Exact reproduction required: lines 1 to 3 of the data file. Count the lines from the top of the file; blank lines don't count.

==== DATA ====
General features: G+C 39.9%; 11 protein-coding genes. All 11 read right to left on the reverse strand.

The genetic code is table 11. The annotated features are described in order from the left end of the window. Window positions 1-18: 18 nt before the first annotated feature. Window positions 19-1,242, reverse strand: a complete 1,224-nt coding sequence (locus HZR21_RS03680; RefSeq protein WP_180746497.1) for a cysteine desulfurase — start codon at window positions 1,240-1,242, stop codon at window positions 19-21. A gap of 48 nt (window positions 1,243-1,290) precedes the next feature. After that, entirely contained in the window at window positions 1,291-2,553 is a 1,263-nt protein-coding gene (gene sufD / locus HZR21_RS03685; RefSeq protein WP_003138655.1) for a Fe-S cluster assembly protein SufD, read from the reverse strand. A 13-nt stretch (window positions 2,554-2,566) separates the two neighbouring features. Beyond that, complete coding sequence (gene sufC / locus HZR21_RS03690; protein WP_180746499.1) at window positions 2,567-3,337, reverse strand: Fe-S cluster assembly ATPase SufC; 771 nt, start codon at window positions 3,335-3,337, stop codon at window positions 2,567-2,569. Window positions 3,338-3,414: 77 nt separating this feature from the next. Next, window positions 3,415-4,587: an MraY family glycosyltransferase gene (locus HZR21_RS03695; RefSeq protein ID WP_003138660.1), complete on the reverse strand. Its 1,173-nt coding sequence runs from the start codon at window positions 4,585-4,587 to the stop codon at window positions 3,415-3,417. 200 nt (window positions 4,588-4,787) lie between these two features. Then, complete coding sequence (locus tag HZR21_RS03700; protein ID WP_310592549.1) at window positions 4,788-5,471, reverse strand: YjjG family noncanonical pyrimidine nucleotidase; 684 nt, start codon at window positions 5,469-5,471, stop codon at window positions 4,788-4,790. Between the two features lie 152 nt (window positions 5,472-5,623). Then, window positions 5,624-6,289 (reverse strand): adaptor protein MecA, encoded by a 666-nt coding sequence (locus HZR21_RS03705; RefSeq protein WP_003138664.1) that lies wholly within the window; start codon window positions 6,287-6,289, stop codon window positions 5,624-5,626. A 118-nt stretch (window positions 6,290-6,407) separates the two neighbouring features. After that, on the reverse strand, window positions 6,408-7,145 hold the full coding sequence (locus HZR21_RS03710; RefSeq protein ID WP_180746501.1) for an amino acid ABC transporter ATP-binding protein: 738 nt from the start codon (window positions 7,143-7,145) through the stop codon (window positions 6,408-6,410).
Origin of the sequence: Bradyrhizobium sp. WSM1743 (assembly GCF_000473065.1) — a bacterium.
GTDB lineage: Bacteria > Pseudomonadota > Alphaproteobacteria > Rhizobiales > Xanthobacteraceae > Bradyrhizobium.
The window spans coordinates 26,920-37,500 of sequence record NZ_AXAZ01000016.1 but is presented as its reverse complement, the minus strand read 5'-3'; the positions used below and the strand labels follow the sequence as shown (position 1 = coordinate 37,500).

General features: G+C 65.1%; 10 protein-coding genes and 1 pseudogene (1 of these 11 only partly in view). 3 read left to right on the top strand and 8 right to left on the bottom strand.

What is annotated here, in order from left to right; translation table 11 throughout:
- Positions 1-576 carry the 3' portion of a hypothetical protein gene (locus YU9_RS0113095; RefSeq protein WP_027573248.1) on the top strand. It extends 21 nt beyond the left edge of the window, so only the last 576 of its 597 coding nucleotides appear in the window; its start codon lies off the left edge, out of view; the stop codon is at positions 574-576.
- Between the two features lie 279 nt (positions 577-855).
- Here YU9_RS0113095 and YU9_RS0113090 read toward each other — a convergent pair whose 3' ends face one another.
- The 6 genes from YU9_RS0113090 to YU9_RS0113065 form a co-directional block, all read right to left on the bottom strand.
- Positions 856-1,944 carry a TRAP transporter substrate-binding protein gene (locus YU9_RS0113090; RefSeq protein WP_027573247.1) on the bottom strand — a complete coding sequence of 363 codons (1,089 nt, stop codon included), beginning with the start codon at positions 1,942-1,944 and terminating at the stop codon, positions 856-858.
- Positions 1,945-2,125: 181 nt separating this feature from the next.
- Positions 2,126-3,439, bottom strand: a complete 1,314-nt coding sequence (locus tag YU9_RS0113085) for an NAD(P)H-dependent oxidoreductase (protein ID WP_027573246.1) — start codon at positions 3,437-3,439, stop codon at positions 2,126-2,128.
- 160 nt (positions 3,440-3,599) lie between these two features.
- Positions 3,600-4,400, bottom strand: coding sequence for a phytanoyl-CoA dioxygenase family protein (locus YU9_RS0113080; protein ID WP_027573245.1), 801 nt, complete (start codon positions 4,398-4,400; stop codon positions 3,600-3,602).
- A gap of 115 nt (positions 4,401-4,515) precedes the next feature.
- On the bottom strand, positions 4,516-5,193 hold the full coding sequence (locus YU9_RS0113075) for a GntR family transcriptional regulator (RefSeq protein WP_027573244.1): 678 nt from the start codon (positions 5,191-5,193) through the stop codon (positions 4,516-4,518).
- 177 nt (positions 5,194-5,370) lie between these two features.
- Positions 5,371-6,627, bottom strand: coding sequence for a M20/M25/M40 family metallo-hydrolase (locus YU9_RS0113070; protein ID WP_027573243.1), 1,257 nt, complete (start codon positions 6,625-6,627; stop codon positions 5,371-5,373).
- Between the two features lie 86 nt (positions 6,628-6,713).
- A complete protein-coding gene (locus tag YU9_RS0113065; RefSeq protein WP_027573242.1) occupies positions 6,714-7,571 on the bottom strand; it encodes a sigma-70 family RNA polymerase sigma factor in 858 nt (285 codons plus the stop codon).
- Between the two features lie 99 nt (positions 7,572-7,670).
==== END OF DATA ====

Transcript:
General features: G+C 39.9%; 11 protein-coding genes. All 11 read right to left on the reverse strand.

The genetic code is table 11. The annotated features are described in order from the left end of the window. Window positions 1-18: 18 nt before the first annotated feature. Window positions 19-1,242, reverse strand: a complete 1,224-nt coding sequence (locus HZR21_RS03680; RefSeq protein WP_180746497.1) for a cysteine desulfurase — start codon at window positions 1,240-1,242, stop codon at window positions 19-21. A gap of 48 nt (window positions 1,243-1,290) precedes the next feature. After that, entirely contained in the window at window positions 1,291-2,553 is a 1,263-nt protein-coding gene (gene sufD / locus HZR21_RS03685; RefSeq protein WP_003138655.1) for a Fe-S cluster assembly protein SufD, read from the reverse strand. A 13-nt stretch (window positions 2,554-2,566) separates the two neighbouring features. Beyond that, complete coding sequence (gene sufC / locus HZR21_RS03690; protein WP_180746499.1) at window positions 2,567-3,337, reverse strand: Fe-S cluster assembly ATPase SufC; 771 nt, start codon at window positions 3,335-3,337, stop codon at window positions 2,567-2,569. Window positions 3,338-3,414: 77 nt separating this feature from the next. Next, window positions 3,415-4,587: an MraY family glycosyltransferase gene (locus HZR21_RS03695; RefSeq protein ID WP_003138660.1), complete on the reverse strand. Its 1,173-nt coding sequence runs from the start codon at window positions 4,585-4,587 to the stop codon at window positions 3,415-3,417. 200 nt (window positions 4,588-4,787) lie between these two features. Then, complete coding sequence (locus tag HZR21_RS03700; protein ID WP_310592549.1) at window positions 4,788-5,471, reverse strand: YjjG family noncanonical pyrimidine nucleotidase; 684 nt, start codon at window positions 5,469-5,471, stop codon at window positions 4,788-4,790. Between the two features lie 152 nt (window positions 5,472-5,623). Then, window positions 5,624-6,289 (reverse strand): adaptor protein MecA, encoded by a 666-nt coding sequence (locus HZR21_RS03705; RefSeq protein WP_003138664.1) that lies wholly within the window; start codon window positions 6,287-6,289, stop codon window positions 5,624-5,626. A 118-nt stretch (window positions 6,290-6,407) separates the two neighbouring features. After that, on the reverse strand, window positions 6,408-7,145 hold the full coding sequence (locus HZR21_RS03710; RefSeq protein ID WP_180746501.1) for an amino acid ABC transporter ATP-binding protein: 738 nt from the start codon (window positions 7,143-7,145) through the stop codon (window positions 6,408-6,410).
Origin of the sequence: Bradyrhizobium sp. WSM1743 (assembly GCF_000473065.1) — a bacterium.